Thursday, August 21, 2008
Birch Aquarium at Scripps Announces Fall Lecture Series on Marine Protected Areas
Scripps Institution of Oceanography / University of California, San DiegoDates: Sept. 8, Oct. 13, Nov. 10
Time: 6:30-8 p.m.
The Jeffrey B. Graham Perspectives on Ocean Science Lecture Series provides concise, comprehensive presentations on research conducted worldwide by scientists from Scripps Institution of Oceanography at UC San Diego. Scripps scientists are exploring Earth's mysteries in hundreds of research projects under way on every continent. The fall 2008 series of presentations explores marine protected areas and near-shore research in Southern California.
Monday, Sept. 8
A Place of Their Own: Protecting Sea Life in California
The global catch of wild fish has recently plateaued, and many of the world's fisheries are presently fished at or over capacity. Marine protected areas (MPAs) in the ocean are afforded some level of protection from fishing and pollution. Join Scripps marine ecologist Edward Parnell as he describes the science behind MPAs, the process of establishing an MPA network off California and preliminary results from large MPAs around the Channel Islands. Parnell also will discuss his own research in waters off San Diego.
A sheephead, one of 20 exploited La Jolla kelp forest species - the habits of which were factored into a formula devised by Scripps marine ecologist Ed Parnell in creating a scientifically based method of marine reserve design.
Monday, Oct. 13
Essential Connections: Natural History, Collections and Marine Conservation
Natural history collections are the basis of our knowledge of biodiversity patterns. Together with life history studies of individual species, they play a critical role in identifying habitats and regions of special concern to conservation biology. Join Phillip Hastings, curator of the Marine Vertebrate Collection at Scripps, as he describes his research on fishes of the Gulf of California and Southern California. Learn how this type of research is essential for guiding conservation efforts aimed at protecting marine fisheries and ecosystems.
Monday, Nov. 10
Marine Protected Areas: Coming Soon to a Coast Near You
The development of marine protected areas is a complex mixture of science and politics that engages numerous stakeholders. While it is easy to recognize the importance and benefit of creating these networks, it is often challenging to agree on where to place them. Join Russell Moll, director of California Sea Grant, as he explains the intricate processes involved at state, national and international levels and the steps taken to see if these networks are achieving desired outcomes. The California Sea Grant funds marine research at public and private universities throughout the state.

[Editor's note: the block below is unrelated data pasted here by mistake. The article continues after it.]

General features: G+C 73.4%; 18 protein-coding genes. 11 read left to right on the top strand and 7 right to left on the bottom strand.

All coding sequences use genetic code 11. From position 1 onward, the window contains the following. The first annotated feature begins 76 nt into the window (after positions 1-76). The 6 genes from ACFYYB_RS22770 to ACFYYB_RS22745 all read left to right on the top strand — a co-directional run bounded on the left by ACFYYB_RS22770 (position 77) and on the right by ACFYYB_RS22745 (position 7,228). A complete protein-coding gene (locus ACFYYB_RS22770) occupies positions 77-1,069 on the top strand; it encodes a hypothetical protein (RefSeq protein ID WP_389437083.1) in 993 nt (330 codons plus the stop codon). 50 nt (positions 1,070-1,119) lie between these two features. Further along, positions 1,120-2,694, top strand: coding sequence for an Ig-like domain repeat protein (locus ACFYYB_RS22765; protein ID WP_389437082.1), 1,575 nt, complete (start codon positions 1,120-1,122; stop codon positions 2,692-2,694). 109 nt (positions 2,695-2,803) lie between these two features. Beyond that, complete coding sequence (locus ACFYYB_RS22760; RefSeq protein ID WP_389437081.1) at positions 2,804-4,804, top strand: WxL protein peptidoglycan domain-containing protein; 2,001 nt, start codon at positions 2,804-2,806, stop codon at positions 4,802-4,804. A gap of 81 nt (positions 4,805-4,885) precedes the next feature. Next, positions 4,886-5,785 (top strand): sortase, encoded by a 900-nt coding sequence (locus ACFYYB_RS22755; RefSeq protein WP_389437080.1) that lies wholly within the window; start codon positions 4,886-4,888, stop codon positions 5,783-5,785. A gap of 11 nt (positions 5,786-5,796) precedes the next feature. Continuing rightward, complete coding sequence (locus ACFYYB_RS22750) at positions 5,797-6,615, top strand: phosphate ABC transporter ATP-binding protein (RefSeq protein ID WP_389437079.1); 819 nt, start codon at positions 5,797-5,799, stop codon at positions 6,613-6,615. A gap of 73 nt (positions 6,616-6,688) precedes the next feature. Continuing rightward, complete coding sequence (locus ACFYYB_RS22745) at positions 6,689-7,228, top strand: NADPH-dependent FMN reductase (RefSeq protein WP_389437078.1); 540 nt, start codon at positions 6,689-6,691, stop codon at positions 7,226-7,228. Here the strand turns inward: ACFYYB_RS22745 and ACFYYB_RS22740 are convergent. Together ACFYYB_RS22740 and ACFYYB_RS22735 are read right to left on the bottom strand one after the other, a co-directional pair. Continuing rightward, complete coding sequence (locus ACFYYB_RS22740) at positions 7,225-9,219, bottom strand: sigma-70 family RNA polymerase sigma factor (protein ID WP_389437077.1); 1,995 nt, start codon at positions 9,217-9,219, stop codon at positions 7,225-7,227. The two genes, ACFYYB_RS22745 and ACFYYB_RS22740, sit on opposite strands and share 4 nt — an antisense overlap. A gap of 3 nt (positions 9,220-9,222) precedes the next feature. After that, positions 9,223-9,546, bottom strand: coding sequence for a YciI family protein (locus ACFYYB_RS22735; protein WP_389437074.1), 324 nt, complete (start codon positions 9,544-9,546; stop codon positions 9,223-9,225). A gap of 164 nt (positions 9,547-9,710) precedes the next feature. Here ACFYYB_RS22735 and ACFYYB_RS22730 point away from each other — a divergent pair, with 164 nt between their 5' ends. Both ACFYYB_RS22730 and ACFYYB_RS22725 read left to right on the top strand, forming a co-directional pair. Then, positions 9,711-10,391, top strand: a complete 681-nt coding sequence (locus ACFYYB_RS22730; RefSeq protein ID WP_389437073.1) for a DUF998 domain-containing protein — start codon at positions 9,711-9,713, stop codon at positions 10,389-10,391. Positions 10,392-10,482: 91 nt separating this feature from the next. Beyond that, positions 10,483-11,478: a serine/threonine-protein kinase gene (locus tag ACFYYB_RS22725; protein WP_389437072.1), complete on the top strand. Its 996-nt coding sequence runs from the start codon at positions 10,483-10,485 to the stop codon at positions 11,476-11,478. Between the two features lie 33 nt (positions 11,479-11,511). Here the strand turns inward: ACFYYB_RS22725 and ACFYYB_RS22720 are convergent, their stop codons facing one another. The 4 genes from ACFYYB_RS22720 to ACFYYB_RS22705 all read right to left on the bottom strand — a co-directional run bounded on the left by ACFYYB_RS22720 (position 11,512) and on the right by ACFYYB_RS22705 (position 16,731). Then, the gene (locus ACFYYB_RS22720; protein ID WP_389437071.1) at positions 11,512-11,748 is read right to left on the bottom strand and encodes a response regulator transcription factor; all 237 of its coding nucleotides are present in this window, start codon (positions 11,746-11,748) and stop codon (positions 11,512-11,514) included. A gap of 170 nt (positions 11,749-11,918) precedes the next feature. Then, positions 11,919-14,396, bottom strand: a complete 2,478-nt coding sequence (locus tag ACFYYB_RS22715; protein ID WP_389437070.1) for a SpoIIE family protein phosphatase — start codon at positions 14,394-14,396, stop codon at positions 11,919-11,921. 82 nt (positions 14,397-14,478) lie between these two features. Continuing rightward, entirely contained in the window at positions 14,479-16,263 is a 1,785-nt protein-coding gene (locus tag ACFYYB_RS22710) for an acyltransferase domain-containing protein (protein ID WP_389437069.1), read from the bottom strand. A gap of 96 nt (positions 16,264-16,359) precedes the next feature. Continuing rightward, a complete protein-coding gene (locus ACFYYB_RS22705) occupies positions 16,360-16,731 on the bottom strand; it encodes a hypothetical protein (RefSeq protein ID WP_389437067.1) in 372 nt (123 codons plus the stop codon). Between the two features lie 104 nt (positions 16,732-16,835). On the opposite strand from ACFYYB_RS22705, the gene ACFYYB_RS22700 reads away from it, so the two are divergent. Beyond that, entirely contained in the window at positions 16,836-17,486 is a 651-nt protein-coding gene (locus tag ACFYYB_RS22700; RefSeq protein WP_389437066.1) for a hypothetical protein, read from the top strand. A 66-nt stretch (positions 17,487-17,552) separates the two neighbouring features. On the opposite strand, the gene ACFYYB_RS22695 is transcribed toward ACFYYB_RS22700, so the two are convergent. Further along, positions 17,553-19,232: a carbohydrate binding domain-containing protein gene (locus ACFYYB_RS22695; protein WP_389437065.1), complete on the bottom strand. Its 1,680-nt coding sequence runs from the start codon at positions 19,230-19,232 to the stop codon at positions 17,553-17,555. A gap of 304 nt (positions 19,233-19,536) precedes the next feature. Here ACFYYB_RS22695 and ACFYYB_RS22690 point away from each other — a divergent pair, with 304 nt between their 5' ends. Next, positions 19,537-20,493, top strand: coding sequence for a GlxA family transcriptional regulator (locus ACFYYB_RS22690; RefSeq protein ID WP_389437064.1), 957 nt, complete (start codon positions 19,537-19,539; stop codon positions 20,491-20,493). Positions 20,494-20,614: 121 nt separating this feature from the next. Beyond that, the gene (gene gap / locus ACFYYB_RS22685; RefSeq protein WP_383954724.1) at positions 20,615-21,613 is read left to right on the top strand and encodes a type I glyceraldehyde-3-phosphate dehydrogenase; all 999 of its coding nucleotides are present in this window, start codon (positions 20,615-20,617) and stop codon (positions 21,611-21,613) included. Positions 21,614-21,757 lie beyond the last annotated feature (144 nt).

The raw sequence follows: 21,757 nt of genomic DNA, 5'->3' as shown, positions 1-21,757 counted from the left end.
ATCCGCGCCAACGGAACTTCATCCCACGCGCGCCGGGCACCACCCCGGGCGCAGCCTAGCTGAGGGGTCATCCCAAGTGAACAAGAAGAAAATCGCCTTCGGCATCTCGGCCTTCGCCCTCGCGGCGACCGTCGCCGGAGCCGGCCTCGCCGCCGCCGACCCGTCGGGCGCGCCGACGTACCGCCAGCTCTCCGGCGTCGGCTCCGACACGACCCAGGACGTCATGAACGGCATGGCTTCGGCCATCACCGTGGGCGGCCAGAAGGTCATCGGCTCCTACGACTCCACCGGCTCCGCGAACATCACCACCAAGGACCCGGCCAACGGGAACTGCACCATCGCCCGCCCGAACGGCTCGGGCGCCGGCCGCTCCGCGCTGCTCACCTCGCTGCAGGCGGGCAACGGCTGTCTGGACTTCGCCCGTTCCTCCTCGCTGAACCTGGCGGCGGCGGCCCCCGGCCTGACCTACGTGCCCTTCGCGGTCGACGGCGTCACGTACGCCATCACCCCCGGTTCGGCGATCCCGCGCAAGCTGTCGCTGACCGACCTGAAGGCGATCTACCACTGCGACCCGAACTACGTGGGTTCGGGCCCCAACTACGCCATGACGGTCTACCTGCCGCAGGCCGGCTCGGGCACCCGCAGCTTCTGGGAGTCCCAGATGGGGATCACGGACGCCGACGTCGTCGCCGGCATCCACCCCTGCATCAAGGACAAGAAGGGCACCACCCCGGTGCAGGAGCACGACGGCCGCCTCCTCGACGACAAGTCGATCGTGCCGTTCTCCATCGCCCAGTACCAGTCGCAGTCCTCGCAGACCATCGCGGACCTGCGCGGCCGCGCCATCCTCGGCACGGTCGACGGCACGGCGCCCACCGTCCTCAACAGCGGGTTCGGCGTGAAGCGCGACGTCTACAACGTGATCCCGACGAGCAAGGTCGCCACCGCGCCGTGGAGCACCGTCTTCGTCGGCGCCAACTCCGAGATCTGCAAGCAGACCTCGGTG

Marine Life Protection Act (MLPA)
This fall's Perspectives lectures are aligned with the MLPA Southern California Aquarium Partnership, a grant-funded collaboration among Birch Aquarium at Scripps, Aquarium of the Pacific, Cabrillo Marine Aquarium and the Ocean Institute to present programs for southern Californians about the provisions of the Marine Life Protection Act. The MLPA, passed by California legislators in 1999, directs the state to design and manage a network of marine protected areas in order to protect marine life and habitats, marine ecosystems and marine natural heritage, as well as improve recreational, educational and study opportunities provided by marine ecosystems.
Through lectures, activities and family-friendly events, each institution will engage local audiences in the important process of designating Marine Protected Areas in Southern California.
For more information on the 18-month MPA process for the South Coast Study Region, please visit California Department of Fish and Game's website at dfg.ca.gov/mlpa
Perspectives lectures are intended for a lay audience. Birch Aquarium admission and parking are included. Light refreshments will be served.
Past lectures air on UCSD-TV and broadcast to more than 16 million viewers via satellite and cable television. Past lectures also can be found on YouTube. For more information, visit: http://ucsd.tv/oceanscience
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Visit Birch Aquarium at Scripps:
2300 Expedition Way, La Jolla, Calif.
9 a.m.-5 p.m. daily
$11 Adult, 18+
$9 Senior, 60+
$7.50 Youth, 3-17
Free Children, 2 and under
Free Scripps Oceanographic Society Members
From Interstate 5, exit at La Jolla Village Drive. West one mile. Left on Expedition Way.
Birch Aquarium offers three-hour courtesy parking.
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Note to broadcast and cable producers: University of California, San Diego provides an on-campus satellite uplink facility for live or pre-recorded television interviews. Please phone or e-mail the media contact listed above to arrange an interview.
Scripps Institution of Oceanography, at University of California, San Diego, is one of the oldest, largest and most important centers for global science research and education in the world. The National Research Council has ranked Scripps first in faculty quality among oceanography programs nationwide Now in its second century of discovery, the scientific scope of the institution has grown to include biological, physical, chemical, geological, geophysical and atmospheric studies of the earth as a system. Hundreds of research programs covering a wide range of scientific areas are under way today in 65 countries. The institution has a staff of about 1,300, and annual expenditures of approximately $155 million from federal, state and private sources. Scripps operates one of the largest U.S. academic fleets with four oceanographic research ships and one research platform for worldwide exploration.
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